[For a long-time boxed game developer, releasing a mobile game can be a scary process. Bad Pets is a multiplayer IOS title, part technology demo, part game, part unfinished. Here are some thoughts on the process.]
Recently, we went live with my first IOS game, Bad Pets.
With over 30 years in the industry and dozens of published games, this shouldn't feel like a new thing. But the mobile market, like social games, requires a very different balancing act.
After years of thinking in terms of "polish it and pack in every feature you can before you get it out the door" I've had to think in terms of Minimum Viable Product. Complicating the picture, this game is designed primarily to demonstrate the realtime multiplayer technology and messaging my startup, Suddenly Social is promoting. It's not really meant to be a hit title (although of course that wouldn't hurt!) but rather show how we can support multiplayer gaming and cross-game messaging.
So we've launched it with what I feel is a minimal but really less than optimal tutorial section, a handful of minor known bugs we expect to fix in the next week or two, a pretty simple scoring model that needs work, and a fairly rudimentary setup for finding other players for the multiplayer games.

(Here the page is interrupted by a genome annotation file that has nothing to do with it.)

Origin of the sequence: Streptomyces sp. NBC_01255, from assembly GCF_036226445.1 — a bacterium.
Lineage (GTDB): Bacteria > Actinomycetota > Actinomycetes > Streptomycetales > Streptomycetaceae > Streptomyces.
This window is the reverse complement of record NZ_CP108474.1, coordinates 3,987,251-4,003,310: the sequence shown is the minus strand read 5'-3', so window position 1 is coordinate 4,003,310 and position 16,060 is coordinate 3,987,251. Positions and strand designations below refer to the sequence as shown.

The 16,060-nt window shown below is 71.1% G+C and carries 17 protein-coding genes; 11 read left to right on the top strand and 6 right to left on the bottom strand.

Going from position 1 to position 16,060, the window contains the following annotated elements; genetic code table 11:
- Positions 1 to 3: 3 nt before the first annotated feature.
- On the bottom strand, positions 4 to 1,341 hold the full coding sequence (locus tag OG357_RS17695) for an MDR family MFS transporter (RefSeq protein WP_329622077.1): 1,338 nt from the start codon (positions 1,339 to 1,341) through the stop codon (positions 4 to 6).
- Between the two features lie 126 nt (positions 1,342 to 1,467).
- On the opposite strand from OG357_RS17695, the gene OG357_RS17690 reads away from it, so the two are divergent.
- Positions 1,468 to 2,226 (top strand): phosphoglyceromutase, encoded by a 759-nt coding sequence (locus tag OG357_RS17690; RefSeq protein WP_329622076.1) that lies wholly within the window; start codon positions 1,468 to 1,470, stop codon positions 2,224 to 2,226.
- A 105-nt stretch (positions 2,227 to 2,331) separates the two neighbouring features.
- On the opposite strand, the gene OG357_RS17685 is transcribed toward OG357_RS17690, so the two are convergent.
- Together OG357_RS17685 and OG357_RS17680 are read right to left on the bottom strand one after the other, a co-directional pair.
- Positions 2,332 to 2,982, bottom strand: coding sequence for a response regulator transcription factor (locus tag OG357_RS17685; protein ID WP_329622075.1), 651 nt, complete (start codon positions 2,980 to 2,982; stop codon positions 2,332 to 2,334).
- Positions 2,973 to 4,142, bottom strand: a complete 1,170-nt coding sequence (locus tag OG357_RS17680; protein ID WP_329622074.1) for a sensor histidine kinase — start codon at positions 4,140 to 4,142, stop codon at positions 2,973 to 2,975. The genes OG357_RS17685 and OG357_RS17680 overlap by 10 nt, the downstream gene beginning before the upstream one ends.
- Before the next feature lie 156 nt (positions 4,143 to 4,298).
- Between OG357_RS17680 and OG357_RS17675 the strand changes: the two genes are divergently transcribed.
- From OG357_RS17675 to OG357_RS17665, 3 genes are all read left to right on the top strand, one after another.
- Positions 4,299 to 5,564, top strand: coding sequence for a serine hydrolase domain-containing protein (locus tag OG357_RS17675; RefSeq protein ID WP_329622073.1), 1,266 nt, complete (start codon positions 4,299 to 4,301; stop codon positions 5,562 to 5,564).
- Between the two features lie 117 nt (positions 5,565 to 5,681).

We could in theory have spent another month or two adding features and improving things, but in its current state it is great at showing off our technology, and that's what the startup needs at the moment.
And the game is, IMHO, pretty fun, particularly when you have 7 other friends playing with you, and REALLY particularly when they're in the room with you so you can gloat (or groan) in real time as you play. It's a variant of the old (and overused) classic, Rock Scissors Paper (RSP) - but with 8 players, it's also a bit like a standoff in a Tarantino movie.
In the game each player is a Dog, Cat, or Fish in a circle with 7 others, and picks one of the three weapons and a nearby player to aim at. Once every six seconds or so, you send an attack against your target. Traditional RSP is one on one, but when you open it up like this you have to consider not only the weapon of your target, but who else might be aiming at you, and about to fire.
It gets pretty hairy - or furry or scaly as the case may be. And when you change weapons, you add a bit of time before your next attack goes out, so lots of changes can slow your rate of fire and put you at a disadvantage. Gradually players are eliminated until only one is left.
But back to my main point - releasing a game that is short on features and has known bugs rankles. And yet I have seen firsthand that many very successful mobile games launch this way, and then are refined with the input of actual players.
I've had to tell myself that it's a bit arrogant of me to assume I know better than my players what they'll like, but should rather open myself to their input. With digital downloads and frequent updates, it's not only possible to release games early and improve them, but good business practice. Still, it's a hard lesson to internalize.
Where will we go from here? It's up to the players from here. Reminds me of sending my daughter off to school for the first time, knowing she would have ups and downs - but at least getting an IOS game out takes a lot less time than raising a kid, not to mention money!